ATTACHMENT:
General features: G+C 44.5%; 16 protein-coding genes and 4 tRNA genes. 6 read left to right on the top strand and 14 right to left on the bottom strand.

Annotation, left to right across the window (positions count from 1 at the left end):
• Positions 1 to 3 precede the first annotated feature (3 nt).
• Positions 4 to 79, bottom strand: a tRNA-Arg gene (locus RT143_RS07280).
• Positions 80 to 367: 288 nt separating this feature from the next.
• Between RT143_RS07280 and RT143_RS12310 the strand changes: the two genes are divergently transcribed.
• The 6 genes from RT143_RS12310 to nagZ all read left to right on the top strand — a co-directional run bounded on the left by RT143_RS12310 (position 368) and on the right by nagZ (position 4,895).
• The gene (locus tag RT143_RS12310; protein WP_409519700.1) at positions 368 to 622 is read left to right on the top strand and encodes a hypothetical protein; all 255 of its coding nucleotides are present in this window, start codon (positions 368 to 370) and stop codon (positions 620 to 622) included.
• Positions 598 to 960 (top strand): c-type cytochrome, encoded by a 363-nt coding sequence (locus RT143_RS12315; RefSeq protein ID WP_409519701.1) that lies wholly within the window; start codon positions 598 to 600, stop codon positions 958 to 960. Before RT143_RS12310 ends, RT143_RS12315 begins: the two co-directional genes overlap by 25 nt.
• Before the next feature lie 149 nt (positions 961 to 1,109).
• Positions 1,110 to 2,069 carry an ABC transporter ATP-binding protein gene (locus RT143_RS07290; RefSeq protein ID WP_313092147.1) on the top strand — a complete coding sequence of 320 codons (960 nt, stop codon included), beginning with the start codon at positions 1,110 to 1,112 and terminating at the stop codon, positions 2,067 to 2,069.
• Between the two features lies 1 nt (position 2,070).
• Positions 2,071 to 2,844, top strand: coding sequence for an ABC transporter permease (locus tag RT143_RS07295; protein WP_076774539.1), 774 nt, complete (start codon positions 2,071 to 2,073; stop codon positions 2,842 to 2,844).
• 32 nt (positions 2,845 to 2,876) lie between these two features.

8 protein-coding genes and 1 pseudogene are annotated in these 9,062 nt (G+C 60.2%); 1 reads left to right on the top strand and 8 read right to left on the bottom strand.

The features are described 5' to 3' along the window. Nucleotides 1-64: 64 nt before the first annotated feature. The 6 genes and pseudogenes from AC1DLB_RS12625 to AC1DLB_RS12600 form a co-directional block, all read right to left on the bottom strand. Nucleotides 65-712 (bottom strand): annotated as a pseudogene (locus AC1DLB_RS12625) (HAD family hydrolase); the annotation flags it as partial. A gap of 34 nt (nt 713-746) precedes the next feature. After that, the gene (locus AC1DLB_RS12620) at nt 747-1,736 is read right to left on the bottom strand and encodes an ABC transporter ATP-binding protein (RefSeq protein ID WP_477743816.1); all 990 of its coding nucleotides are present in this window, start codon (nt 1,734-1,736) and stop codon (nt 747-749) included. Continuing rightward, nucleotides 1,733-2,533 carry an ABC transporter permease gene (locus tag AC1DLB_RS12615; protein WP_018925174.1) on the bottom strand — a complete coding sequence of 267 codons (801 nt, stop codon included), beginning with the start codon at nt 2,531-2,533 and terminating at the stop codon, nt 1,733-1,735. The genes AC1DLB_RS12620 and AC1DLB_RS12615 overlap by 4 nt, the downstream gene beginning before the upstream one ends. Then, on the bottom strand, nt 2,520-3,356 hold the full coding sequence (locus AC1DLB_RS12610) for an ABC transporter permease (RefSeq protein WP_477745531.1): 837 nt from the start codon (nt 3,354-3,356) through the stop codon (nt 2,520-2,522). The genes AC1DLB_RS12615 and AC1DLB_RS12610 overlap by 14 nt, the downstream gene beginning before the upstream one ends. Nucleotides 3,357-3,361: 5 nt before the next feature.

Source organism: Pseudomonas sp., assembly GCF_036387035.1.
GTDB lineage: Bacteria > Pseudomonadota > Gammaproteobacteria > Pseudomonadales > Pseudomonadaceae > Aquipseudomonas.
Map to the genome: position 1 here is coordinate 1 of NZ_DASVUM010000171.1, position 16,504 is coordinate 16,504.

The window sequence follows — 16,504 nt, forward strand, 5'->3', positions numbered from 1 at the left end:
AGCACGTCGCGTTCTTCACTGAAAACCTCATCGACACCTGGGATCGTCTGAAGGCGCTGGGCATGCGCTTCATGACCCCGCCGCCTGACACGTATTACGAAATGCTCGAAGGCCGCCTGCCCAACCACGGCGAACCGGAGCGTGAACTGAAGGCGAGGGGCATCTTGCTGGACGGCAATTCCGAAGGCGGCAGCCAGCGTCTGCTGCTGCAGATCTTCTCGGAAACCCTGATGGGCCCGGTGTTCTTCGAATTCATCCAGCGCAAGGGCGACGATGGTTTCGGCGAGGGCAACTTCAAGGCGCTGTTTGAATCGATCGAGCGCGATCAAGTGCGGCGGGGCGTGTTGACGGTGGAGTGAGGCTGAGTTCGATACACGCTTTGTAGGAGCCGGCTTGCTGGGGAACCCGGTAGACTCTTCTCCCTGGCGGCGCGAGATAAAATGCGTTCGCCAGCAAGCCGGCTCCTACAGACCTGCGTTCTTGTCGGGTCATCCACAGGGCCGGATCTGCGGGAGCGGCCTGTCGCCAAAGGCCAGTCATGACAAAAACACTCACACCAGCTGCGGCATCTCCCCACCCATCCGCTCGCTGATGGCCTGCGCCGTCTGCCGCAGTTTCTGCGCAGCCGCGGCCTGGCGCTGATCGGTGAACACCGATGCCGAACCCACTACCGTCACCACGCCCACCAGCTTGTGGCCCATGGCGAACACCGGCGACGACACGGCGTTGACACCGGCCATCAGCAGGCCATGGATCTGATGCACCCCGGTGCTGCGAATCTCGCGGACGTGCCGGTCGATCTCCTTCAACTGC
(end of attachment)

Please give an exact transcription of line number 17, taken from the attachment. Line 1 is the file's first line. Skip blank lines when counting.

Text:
Source organism: Pseudomonas sp., assembly GCF_036387035.1.